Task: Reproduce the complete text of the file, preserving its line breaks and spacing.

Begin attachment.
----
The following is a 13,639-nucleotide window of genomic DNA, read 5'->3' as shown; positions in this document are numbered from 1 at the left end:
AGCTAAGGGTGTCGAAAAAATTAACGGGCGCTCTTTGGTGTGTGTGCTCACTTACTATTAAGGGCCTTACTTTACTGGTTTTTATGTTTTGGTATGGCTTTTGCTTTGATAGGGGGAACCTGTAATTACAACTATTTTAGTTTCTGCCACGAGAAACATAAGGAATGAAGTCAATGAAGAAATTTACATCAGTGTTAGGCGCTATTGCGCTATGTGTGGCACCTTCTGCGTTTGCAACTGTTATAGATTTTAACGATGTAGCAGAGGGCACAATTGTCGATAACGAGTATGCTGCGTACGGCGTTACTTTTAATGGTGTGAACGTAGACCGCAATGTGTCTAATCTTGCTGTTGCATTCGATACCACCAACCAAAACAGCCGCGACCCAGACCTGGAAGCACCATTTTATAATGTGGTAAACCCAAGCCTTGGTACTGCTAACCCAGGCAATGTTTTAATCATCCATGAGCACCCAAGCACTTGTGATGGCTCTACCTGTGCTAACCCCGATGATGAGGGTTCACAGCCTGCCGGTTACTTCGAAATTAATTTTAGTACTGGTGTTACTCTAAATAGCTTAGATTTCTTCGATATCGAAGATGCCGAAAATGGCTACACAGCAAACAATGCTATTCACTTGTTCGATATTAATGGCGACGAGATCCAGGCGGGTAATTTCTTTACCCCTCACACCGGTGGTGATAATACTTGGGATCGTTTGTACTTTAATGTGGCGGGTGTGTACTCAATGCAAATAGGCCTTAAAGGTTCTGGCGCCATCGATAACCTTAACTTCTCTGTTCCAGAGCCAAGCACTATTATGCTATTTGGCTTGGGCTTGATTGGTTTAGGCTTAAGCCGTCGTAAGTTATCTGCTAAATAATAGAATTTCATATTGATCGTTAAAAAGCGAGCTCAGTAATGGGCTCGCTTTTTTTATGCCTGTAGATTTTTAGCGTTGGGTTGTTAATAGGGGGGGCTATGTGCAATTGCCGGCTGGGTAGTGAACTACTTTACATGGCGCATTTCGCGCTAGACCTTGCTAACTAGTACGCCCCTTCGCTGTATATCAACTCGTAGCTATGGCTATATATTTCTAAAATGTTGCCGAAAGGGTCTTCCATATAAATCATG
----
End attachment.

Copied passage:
The following is a 13,639-nucleotide window of genomic DNA, read 5'->3' as shown; positions in this document are numbered from 1 at the left end:
AGCTAAGGGTGTCGAAAAAATTAACGGGCGCTCTTTGGTGTGTGTGCTCACTTACTATTAAGGGCCTTACTTTACTGGTTTTTATGTTTTGGTATGGCTTTTGCTTTGATAGGGGGAACCTGTAATTACAACTATTTTAGTTTCTGCCACGAGAAACATAAGGAATGAAGTCAATGAAGAAATTTACATCAGTGTTAGGCGCTATTGCGCTATGTGTGGCACCTTCTGCGTTTGCAACTGTTATAGATTTTAACGATGTAGCAGAGGGCACAATTGTCGATAACGAGTATGCTGCGTACGGCGTTACTTTTAATGGTGTGAACGTAGACCGCAATGTGTCTAATCTTGCTGTTGCATTCGATACCACCAACCAAAACAGCCGCGACCCAGACCTGGAAGCACCATTTTATAATGTGGTAAACCCAAGCCTTGGTACTGCTAACCCAGGCAATGTTTTAATCATCCATGAGCACCCAAGCACTTGTGATGGCTCTACCTGTGCTAACCCCGATGATGAGGGTTCACAGCCTGCCGGTTACTTCGAAATTAATTTTAGTACTGGTGTTACTCTAAATAGCTTAGATTTCTTCGATATCGAAGATGCCGAAAATGGCTACACAGCAAACAATGCTATTCACTTGTTCGATATTAATGGCGACGAGATCCAGGCGGGTAATTTCTTTACCCCTCACACCGGTGGTGATAATACTTGGGATCGTTTGTACTTTAATGTGGCGGGTGTGTACTCAATGCAAATAGGCCTTAAAGGTTCTGGCGCCATCGATAACCTTAACTTCTCTGTTCCAGAGCCAAGCACTATTATGCTATTTGGCTTGGGCTTGATTGGTTTAGGCTTAAGCCGTCGTAAGTTATCTGCTAAATAATAGAATTTCATATTGATCGTTAAAAAGCGAGCTCAGTAATGGGCTCGCTTTTTTTATGCCTGTAGATTTTTAGCGTTGGGTTGTTAATAGGGGGGGCTATGTGCAATTGCCGGCTGGGTAGTGAACTACTTTACATGGCGCATTTCGCGCTAGACCTTGCTAACTAGTACGCCCCTTCGCTGTATATCAACTCGTAGCTATGGCTATATATTTCTAAAATGTTGCCGAAAGGGTCTTCCATATAAATCATG